Wednesday, 7 October 2015

World first 'drone-port' planned in Rwanda


World first 'drone-port' planned in RwandaIt sounds like science fiction: unmanned drones carrying emergency medicine zooming above the rolling hills of Rwanda. But proposals -- including one by eminent British architect Norman Foster -- plan exactly that, to set up "cargo drone routes capable of delivering urgent and precious supplies to remote areas on a massive scale", with the East Africa nation of Rwanda chosen as a test case.   "Specialist drones can carry blood and life-saving supplies over 100 kilometres (60 miles) at minimal cost, providing an affordable alternative that can complement road-based deliveries," the proposal reads.  


Rwanda, left in ruins after genocide in 1994, has rapidly rebuilt with the government pushing initiatives to boost technology and the powerful ruler President Paul Kagame dreaming of turning the capital Kigali into a regional hub for investors and multinational companies. Government efforts have rapidly pushed mobile phone and internet coverage across the landlocked nation, but the rolling landscape of a nation dubbed the "land of a thousand hills" means physical access to some areas is more of a challenge.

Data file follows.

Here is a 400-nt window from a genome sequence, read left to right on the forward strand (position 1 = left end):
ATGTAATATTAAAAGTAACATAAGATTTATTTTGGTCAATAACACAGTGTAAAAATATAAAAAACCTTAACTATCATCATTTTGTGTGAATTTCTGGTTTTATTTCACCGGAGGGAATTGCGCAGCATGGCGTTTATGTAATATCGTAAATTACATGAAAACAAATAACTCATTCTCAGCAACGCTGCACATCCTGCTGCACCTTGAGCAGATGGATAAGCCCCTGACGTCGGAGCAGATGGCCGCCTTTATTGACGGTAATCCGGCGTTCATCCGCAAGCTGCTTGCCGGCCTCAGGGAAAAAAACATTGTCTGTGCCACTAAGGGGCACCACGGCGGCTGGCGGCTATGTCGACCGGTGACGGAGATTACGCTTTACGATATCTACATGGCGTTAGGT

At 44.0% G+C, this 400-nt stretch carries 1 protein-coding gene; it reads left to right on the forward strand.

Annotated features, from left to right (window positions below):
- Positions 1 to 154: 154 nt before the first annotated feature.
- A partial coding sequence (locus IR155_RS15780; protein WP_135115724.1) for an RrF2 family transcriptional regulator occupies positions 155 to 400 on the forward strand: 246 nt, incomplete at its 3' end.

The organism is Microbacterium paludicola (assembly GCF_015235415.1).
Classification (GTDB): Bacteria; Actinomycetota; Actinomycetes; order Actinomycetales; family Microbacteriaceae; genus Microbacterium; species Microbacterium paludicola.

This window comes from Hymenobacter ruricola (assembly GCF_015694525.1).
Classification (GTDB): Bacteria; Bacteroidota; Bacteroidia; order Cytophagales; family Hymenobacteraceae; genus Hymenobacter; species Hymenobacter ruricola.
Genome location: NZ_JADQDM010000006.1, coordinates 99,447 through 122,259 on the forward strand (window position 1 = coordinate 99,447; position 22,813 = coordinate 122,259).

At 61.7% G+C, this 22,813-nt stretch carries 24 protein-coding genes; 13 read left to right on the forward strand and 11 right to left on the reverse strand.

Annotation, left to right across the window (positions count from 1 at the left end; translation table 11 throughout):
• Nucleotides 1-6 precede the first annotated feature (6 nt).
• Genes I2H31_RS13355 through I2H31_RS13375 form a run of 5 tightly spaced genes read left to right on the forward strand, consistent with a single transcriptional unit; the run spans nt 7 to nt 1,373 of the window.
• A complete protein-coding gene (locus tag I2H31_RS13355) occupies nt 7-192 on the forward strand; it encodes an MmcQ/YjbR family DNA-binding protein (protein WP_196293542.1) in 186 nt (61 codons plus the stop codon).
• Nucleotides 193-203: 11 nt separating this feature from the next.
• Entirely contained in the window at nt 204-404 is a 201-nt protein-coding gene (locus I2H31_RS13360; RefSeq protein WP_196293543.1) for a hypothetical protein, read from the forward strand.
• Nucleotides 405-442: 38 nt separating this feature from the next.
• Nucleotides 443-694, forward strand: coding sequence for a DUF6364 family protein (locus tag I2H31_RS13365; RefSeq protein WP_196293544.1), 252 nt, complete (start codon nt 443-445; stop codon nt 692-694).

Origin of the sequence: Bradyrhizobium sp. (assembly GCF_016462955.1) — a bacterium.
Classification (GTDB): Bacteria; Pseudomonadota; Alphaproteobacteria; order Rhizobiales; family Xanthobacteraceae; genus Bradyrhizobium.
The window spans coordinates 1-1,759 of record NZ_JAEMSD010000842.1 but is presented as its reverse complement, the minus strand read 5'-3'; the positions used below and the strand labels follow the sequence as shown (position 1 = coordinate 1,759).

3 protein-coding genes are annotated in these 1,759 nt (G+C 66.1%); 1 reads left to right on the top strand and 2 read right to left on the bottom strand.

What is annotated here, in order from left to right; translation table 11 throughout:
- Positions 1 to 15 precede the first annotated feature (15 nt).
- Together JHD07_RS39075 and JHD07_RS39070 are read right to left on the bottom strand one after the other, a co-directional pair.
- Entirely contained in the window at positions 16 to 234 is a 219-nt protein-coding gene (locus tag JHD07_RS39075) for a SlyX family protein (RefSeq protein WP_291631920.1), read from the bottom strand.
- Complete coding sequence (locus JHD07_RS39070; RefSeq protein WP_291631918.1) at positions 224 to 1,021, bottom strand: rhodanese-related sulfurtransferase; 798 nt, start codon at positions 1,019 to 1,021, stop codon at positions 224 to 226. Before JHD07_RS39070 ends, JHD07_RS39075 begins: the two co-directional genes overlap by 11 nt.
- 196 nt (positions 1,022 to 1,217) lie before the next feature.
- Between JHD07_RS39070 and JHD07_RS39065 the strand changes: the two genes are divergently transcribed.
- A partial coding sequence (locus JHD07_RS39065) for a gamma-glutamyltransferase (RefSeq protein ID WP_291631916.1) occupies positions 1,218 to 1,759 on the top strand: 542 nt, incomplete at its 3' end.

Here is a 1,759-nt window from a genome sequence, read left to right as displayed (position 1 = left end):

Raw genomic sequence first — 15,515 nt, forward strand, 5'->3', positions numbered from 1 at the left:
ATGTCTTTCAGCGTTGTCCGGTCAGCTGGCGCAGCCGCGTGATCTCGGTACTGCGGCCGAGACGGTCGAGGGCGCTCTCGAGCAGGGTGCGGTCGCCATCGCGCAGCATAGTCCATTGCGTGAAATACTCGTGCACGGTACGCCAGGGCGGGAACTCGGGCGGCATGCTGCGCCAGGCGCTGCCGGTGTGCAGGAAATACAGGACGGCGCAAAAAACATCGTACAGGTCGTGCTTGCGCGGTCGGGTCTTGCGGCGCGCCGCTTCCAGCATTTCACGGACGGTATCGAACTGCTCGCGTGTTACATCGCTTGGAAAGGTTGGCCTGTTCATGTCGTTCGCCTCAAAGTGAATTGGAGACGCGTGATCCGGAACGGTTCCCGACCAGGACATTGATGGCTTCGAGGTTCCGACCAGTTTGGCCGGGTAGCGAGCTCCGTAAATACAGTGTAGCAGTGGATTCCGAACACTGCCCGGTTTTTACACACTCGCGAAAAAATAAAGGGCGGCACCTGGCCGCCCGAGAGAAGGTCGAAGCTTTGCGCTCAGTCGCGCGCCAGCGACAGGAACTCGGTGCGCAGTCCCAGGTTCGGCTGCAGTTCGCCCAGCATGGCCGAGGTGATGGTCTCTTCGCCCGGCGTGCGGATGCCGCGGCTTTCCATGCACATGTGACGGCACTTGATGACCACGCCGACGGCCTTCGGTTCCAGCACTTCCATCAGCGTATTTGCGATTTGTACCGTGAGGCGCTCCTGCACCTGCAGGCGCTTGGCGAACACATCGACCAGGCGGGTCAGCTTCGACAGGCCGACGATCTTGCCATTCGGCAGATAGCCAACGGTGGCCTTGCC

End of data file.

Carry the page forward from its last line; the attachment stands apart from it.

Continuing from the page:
The proposal -- by architecture firm Foster + Partners, the Swiss Federal Institute of Technology in Lausanne and its linked Afrotech company -- hopes to see drones with a three-metre (10-foot) wingspan able to carry deliveries weighing 10 kilogrammes (22 pounds). Drones with a six-metre (19.5 foot) wingspan, capable of carrying payloads of 100 kilogrammes (220 pounds) are planned to follow by 2025.   - 'Bold, radical solutions' -   "Africa is a continent where the gap between the population and infrastructural growth is increasing exponentially," Foster said at the project launch earlier this month.  

"The dearth of terrestrial infrastructure has a direct impact on the ability to deliver life-giving supplies, indeed where something as basic as blood is not always available for timely treatment. We require immediate bold, radical solutions to address this issue," Foster said. Read More...

0 comments :

Post a Comment